Prince Charles to meet storm Dennis flood victims

Lawrence Kim
February 25, 2020

Many areas have been left struggling to cope in recent weeks as England has been hit with 141% of its average February rainfall so far.

Since the start of Storm Dennis, over 1,000 Environment Agency staff have been mobilised to operate flood defences and temporary pumps, clear debris from rivers and inspect damaged flood defences.

The EA predictions were echoed by the Met Office, who have forecast another deluge across northern regions and parts of England in the coming days.

Met Office forecaster Grahame Madge said: "There is still heavy rain in the forecast, and some of this will be falling on areas already affected by flooding".

There are also warnings in place for strong winds in Scotland, Northern Ireland and the northern English counties, with gusts expected to reach 50mph to 60mph, perhaps even 75mph.

Motorists have also been warned to avoid Billams Bridge, in Otley, on Saturday.

Mr Miall said the southern counties of England and Wales as well as the Midlands and East Anglia were looking a bit drier for Saturday, before the tables turn on Sunday.

He was already because of go to Wales to check drive the brand new Aston Martin however has added a go to to Pontypridd after seeing the devastation the floods have brought on to the world. He said: "They discovered they could run it on surplus English white wine, but also I hadn't realised that they had mixed whey into it too".

Fundraising efforts have continued for those affected by the floods, with multiple communities in Wales starting collections.

Several lines in Wales remain closed due to the weather, including Aberdare to Pontypridd; Ebbw Vale Town to Cardiff Central; Abergavenny to Hereford; and Blaenau Ffestiniog to Llandudno.

Caroline Douglass, director of incident management at the EA, said: "Flooding has a long lasting and devastating impact on people's lives, and our thoughts remain with all those who have been flooded and continue to feel the impacts of the persistent wet weather".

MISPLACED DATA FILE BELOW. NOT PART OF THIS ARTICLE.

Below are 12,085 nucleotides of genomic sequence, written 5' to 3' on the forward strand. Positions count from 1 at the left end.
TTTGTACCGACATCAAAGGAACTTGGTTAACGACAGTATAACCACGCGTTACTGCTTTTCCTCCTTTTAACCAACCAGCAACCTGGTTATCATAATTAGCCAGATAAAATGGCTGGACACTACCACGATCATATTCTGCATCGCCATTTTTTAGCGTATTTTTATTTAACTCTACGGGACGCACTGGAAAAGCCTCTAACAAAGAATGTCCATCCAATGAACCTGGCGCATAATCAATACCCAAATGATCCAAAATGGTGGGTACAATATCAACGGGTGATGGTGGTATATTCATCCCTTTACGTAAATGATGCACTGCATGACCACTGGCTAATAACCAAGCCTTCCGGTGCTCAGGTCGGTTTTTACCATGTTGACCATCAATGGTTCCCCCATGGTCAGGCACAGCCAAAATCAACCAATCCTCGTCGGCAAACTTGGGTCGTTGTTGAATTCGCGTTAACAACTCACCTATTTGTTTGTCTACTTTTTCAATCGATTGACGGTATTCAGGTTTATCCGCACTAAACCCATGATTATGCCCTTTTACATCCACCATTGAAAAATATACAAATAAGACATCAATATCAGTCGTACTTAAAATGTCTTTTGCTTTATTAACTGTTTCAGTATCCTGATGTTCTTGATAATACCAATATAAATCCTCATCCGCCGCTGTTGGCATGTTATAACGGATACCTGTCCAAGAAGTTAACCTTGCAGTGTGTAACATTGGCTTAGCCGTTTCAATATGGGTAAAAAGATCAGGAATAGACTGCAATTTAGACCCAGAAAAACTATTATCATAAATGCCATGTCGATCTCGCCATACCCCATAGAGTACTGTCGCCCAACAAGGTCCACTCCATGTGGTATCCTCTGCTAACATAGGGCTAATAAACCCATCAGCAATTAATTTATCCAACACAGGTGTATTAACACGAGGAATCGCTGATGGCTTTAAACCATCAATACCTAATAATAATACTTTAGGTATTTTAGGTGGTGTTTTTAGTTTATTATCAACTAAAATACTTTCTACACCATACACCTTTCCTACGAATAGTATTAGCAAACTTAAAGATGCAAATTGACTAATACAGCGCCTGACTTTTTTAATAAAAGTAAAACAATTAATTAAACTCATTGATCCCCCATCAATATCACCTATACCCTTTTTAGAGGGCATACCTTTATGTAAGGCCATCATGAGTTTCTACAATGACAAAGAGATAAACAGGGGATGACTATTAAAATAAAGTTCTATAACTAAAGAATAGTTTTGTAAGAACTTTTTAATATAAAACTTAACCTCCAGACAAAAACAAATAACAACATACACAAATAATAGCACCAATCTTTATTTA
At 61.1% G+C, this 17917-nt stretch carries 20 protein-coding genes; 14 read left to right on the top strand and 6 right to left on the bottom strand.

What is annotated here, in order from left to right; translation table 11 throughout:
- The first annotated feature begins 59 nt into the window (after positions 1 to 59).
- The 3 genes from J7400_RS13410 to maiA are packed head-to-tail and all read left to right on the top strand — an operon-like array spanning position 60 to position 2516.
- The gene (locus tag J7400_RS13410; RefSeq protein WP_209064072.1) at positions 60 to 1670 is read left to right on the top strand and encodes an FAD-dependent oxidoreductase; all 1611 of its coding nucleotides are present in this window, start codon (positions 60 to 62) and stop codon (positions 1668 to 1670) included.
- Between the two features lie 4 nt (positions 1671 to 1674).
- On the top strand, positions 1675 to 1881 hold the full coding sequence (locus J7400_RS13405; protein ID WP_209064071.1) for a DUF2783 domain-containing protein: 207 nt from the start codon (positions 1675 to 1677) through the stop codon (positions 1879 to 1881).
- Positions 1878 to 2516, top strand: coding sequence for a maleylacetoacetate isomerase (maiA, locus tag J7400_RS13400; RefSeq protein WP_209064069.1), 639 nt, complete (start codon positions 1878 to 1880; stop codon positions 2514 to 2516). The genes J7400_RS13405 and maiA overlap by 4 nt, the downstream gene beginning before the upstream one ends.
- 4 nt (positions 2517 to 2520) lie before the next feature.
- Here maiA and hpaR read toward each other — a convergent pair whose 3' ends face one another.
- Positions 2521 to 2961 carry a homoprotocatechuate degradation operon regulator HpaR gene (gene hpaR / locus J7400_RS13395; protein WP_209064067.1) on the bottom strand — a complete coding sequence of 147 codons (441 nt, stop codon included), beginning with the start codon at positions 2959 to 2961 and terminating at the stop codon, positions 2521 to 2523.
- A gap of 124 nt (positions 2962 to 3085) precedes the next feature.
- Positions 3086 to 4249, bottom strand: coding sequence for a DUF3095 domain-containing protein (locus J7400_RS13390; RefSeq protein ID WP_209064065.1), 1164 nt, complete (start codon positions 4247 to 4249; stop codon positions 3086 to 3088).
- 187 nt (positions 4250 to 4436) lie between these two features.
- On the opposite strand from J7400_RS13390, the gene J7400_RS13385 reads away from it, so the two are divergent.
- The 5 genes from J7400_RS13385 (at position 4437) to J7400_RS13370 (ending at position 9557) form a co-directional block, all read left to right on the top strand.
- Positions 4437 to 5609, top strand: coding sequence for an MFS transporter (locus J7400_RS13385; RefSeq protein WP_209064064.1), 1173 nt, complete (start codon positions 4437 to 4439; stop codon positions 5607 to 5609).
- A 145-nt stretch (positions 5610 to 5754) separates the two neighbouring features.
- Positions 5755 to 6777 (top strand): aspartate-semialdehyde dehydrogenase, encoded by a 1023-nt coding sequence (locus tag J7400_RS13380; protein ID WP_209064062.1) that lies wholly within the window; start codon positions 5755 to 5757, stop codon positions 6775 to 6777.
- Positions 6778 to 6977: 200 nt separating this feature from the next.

Officials said a third weekend of exceptional river levels and stormy weather could cause flooding across the Pennines, parts of the Midlands and the north of England.

"People need to be aware of their flood risk, sign up to flood warnings, make a flood plan and not to drive or walk through floodwater".

But the agency said that, even with record river levels, the number of homes flooded has been lower than in other major flood events of the last 20 years.

Cumbria's Shap, which recorded 120 mm across February 2019, saw 52 mm fall before day broke on Thursday.

The village of Capel Curig in north Wales received 54 mm of rain in 24 hours, compared to an average of 97 mm of rain for the whole of February. On Wednesday, the actor Michael Sheen launched a campaign to raise money for affected communities in Wales, which raised half of its £10,000 goal within the first five hours.

Other reports by Click Lancashire

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